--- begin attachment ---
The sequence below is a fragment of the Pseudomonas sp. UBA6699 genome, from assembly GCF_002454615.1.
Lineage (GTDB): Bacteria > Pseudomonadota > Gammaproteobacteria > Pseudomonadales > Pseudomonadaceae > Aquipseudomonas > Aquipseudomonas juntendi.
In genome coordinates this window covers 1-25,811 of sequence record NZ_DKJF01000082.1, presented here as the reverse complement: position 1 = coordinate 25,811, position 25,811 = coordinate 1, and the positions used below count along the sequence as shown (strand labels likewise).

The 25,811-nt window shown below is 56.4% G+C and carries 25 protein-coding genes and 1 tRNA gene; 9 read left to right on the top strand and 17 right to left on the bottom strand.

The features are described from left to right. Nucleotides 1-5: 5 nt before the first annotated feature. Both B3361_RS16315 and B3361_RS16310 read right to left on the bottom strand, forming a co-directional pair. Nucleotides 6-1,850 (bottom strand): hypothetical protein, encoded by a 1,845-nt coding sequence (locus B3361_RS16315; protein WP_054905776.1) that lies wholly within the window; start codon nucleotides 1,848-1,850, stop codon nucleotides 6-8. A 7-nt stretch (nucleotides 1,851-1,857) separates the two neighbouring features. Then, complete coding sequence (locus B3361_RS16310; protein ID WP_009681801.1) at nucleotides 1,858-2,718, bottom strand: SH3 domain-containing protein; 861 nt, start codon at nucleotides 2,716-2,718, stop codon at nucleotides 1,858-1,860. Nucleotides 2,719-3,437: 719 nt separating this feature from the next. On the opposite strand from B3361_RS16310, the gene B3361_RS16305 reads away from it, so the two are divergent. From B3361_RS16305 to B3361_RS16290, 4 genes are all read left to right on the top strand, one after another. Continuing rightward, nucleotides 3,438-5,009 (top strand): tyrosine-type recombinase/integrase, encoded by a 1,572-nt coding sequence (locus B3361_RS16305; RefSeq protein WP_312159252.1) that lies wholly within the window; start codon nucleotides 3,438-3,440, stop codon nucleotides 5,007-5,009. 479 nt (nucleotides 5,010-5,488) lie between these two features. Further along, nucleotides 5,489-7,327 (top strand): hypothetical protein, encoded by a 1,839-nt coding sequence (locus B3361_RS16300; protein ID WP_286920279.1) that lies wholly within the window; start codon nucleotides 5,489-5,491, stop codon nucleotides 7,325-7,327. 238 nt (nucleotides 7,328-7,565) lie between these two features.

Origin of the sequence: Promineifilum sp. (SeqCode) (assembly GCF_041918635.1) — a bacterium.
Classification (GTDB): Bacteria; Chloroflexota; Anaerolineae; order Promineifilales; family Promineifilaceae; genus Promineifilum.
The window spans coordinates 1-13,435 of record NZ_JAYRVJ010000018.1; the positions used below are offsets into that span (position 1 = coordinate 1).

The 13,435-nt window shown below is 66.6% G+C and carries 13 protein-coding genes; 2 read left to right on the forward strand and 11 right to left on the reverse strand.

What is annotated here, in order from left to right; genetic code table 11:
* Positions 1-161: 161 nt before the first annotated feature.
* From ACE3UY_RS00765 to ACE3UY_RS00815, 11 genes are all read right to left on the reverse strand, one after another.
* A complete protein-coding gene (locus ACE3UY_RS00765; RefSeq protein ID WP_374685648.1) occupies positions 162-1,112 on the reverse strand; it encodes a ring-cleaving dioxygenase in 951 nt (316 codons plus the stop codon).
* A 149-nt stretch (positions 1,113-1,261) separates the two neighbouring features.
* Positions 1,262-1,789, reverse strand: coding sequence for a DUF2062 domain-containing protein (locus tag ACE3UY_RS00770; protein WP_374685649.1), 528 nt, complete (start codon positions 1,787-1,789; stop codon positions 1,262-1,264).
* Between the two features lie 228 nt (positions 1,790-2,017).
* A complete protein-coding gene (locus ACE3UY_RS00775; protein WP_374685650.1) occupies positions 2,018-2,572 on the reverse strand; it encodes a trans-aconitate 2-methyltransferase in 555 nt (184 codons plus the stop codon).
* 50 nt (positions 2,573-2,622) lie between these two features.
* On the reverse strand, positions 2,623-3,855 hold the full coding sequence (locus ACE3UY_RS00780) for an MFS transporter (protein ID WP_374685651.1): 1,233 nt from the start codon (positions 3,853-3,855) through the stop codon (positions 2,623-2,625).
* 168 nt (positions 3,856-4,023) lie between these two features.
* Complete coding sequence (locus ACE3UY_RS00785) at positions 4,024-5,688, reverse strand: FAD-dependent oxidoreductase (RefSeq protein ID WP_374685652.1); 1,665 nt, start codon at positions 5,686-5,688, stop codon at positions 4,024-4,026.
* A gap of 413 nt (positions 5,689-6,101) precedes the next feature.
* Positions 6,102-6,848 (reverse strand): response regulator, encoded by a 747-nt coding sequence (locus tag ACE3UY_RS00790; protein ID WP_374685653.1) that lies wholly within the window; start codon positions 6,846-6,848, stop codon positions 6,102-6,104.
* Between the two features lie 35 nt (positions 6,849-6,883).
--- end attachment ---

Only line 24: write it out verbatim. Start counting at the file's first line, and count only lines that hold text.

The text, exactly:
* Between the two features lie 35 nt (positions 6,849-6,883).